Most of the Gospels are focused on just three years of Jesus’ life.  During that time he performed miracles, welcomed children, healed the sick, challenged the religious leaders of the day, fed thousands with only handfuls of food, taught in the Synagogue, and demonstrated forgiveness.


Jesus was called to give his life for us, in a most difficult manner. In Gethsemane, he desperately prayed to God the Father, asking for this burden to be lifted. Yet, he faced it, died for our sins, and was raised from the dead three days later. Victory!


The Disciples were called

Let’s quickly talk about the disciples.

We aren’t limited to having only Jesus as an example. His disciples provide great stories, as well. Just as we read this morning, they started by becoming followers of Jesus by recognizing him as the Messiah. They weren’t military leaders or royalty. They were ordinary men. Many of them were simple fishermen. They became followers of Christ.


But they, like us, were not perfect. This is why they are such good examples for the rest of us. They made big mistakes. Just like us.

On the eve of Jesus’ death, most of them ran away. Peter snuck in, hung out near the fire. Kind of brave. Yet, he ended up denying Jesus three times that night, even after Christ predicted he would do so.

After the resurrection, Jesus had a “sit down and chat” moment with Peter. Jesus forgave Peter. If he did so for Peter, he will certainly forgive us for our shortcomings.


But these disciples, who were caught off guard by Jesus’ death and resurrection, they became the Apostles. They became the leaders of the church. They took this story and shared it worldwide. Without their efforts, I wonder what Christianity would look like today.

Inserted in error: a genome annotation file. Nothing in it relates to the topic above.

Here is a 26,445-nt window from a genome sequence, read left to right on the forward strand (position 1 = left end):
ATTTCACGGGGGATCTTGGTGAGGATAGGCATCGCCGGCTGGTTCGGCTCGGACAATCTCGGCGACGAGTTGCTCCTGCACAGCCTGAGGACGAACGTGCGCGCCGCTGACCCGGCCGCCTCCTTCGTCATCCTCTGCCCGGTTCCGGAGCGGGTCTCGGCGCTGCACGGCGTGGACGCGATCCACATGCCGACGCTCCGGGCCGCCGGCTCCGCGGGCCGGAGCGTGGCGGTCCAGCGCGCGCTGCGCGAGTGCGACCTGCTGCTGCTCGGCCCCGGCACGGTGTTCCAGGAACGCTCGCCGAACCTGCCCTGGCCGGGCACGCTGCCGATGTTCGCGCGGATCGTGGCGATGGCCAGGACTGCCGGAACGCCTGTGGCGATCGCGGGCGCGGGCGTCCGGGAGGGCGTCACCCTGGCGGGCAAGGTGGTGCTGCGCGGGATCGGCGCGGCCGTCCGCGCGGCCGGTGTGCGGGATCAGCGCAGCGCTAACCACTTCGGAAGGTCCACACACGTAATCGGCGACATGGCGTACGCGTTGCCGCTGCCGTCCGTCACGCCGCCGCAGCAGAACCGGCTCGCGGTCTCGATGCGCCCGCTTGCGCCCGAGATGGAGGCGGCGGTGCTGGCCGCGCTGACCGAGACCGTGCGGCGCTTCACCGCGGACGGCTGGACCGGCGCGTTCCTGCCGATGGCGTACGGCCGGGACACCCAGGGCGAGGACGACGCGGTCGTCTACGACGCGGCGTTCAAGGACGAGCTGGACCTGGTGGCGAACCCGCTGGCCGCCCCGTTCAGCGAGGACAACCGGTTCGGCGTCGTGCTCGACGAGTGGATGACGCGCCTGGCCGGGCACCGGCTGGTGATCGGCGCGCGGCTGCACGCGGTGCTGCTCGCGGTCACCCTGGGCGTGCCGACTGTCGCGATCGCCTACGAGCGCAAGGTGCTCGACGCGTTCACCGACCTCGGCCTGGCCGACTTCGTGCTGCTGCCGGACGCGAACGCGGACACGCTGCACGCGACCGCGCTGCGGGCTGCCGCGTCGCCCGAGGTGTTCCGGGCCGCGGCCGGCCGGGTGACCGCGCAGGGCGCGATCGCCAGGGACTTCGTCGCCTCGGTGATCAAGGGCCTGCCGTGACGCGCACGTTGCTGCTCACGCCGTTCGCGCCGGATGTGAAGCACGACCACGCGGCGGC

We are called

Of course, all of these hashtags are great examples for us, because we are called to believe. Arguably, the most well-known verse of the Bible says:

For God so loved the world that he gave his one and only Son, that whoever believes in him will not perish but have eternal life. John 3:16


We are called to a relationship. Not only do we ask Christ to be our savior, we also ask him to reside in our hearts, to be a part of our lives.


We are called to learn and grow. Whether we are new Christians, or are a lifelong follower of Christ, we need to spend time in our Bibles, and with our heads bowed in prayer and meditation.


Finally, we are forgiven and called to brush ourselves off after failing. We are called to repent, to turn away from our sin.

1 John 1:9 reminds us:

If we confess our sins, he is faithful and just and will forgive us our sins and purify us from all unrighteousness.


As we wrap up today, you might find yourself so annoyed with hashtags that you’ll describe yourself as “hash-mad.” When I stop speaking, you’ll be “hash-glad,” and if a five-year old challenges you to a game of tic-tac-toe, you will probably run away screaming about the ills of social media.

Even so, I hope that you will remember that we are called to do much more than just declare ourselves as a #Christian.

We are #CalledToAction.

What hashtag describes your thoughts now?

Hashtag or no hashtag, will people know that we are Christians?